Poi, gripping with nostalgia, delivers standard 3D platforming in a adorable and relaxing way, putting nothing between you and the thrill of exploration, but this resolve to keep the game simple and to the point leaves it lacking in content. It's a fantastic way to unwind, though not much else. The exclusive content to the Explorer Edition adds little to the experience, and you're better off purchasing the title on Steam or another console, unless you want to pay the premium to have the option of mobility. A charming presentation coupled with dull interaction leaves this specific product mediocre.
I don't want to completely rag on Poi: Explorer Edition, as it is a competent 3D adventure game with some appeal.
Poi: Explorer Edition is a great platforming adventure in its own right.
With gameplay that is a love letter to classics like Mario 64 and Sunshine, Poi: Explorer's Edition is a good time; even if the visuals lack detail.
Poi's greatest weakness lies in its sound design, but the core game is well-crated and a lot of fun.
Most modern 3D Platformers like to add in their own special features and inspirations to help show off it's individuality versus your average Mario game. Poi, however, doesn't. But the real question is, despite this special lack of individuality, is Poi at least a decent Mario clone? Yes! The game plays quite well, doesn't bother you with any complicated story, and is extremely simple to pick up and put down which is perfect for a portable game. Despite looking rather old, and having a less-than-satisfactory soundtrack, Poi is one of those games that's perfect for just a quick, no thought needed gaming session.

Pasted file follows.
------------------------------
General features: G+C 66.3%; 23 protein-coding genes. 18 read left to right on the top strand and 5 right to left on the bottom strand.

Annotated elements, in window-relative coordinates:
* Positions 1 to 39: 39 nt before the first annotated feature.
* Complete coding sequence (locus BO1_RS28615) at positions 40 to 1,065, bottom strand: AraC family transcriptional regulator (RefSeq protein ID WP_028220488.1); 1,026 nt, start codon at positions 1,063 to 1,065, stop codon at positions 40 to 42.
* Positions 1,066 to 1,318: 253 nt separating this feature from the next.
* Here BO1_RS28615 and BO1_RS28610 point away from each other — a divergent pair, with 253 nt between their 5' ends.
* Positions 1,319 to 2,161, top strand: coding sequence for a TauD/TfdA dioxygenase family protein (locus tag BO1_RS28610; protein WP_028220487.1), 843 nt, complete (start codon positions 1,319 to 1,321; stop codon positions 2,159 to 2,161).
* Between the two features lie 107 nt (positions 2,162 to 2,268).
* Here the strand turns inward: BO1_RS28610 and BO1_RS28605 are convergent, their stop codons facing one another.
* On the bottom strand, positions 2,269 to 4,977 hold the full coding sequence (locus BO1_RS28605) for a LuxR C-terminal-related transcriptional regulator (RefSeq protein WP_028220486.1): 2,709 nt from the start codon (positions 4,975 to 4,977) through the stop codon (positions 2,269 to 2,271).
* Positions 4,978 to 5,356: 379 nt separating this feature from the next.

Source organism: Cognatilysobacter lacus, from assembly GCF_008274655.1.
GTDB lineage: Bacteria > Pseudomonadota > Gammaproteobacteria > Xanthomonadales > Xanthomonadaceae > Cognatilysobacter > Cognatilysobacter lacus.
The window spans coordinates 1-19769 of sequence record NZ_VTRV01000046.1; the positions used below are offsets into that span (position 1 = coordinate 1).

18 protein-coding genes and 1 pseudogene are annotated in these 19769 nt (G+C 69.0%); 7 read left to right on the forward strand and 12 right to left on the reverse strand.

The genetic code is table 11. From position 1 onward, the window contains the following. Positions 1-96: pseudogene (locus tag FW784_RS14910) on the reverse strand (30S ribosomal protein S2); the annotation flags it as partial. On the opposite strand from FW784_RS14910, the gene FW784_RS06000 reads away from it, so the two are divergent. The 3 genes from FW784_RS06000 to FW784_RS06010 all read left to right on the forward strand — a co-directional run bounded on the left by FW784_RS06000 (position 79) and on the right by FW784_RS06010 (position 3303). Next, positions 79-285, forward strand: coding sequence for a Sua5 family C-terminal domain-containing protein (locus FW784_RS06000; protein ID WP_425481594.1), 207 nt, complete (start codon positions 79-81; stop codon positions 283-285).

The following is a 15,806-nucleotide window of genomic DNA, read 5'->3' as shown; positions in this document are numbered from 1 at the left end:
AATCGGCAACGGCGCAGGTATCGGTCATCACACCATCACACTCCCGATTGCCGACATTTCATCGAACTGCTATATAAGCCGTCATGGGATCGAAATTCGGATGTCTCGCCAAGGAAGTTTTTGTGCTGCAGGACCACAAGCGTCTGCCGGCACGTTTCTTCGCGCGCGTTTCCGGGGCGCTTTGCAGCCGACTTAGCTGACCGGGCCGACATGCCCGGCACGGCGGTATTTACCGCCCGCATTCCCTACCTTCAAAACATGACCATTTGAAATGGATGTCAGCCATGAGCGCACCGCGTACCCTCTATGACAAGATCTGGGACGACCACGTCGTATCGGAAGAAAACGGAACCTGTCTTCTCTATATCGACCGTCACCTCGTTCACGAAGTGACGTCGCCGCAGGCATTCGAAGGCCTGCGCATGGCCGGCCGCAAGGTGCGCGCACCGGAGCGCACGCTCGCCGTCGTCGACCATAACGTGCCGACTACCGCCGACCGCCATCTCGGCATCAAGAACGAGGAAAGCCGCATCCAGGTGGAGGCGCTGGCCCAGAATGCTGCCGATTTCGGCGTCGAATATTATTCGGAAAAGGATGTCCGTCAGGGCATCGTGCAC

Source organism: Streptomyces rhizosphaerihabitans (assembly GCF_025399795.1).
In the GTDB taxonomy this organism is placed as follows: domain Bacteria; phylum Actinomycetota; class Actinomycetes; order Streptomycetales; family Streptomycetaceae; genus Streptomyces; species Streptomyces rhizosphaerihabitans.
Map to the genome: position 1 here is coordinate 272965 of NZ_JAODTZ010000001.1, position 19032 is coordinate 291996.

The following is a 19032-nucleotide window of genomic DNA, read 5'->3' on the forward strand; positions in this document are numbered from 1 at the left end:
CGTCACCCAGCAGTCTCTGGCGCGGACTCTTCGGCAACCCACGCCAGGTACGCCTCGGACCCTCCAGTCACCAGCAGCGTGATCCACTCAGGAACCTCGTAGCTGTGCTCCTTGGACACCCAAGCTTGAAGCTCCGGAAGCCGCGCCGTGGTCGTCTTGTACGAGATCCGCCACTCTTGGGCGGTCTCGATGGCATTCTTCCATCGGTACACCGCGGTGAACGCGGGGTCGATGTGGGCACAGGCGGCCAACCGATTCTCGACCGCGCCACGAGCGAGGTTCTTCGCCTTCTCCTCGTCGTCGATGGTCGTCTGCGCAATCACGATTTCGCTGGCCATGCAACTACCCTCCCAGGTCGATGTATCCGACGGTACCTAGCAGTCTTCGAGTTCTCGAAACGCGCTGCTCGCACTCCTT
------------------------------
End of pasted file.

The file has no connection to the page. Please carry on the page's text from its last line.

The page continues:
Devoid of both style and substance, Poi is perhaps the least interesting 3D platformer currently available for the Nintendo Switch. Not only is it mechanically shallow with a relatively skill ceiling and floor, the level design rarely, if ever, gets creative enough to mask how lacklustre the platforming can be. To make matters worse, this is just charmless all around thanks to an incredibly safe aesthetic that renders a potentially fascinating world completely unmemorable. This neither reinvents platforming, nor serves as a suitable love letter to the genre, ensuring it is best left forgotten.
Poi does nothing to move its genre forward and even though its wanting for polish in many areas, its faults are small enough that they will likely prove little more than minor annoyances for those looking to kill some time after they complete Mario's latest.
Most of the challenges, enemies, and boss fights, have direct parallels in one 3D Mario game or another. Outside of some unique takes on progression you'll rarely find anything that feels entirely new in Poi. When all's said and done Poi is a very well executed clone. It is fun and charming, but feels like something I've played before.
Poi: Explorer Edition is ultimately a Super Mario 64 clone that doesn't do much to stand out in the genre.
As you continue to cross off Explorer Medallions in your Explorer Book, it’s hard not to come to the realisation that Poi: Explorer Edition is a great introductory platformer for those that are new to the genre. This grand adventure may never achieve the dizzying wonder of the early 3D Mario games that it looks to for inspiration, but PolyKid has built a solid enough experience that stands on its own merits – even if the simplistic presentation and sound design needed a little more imagination.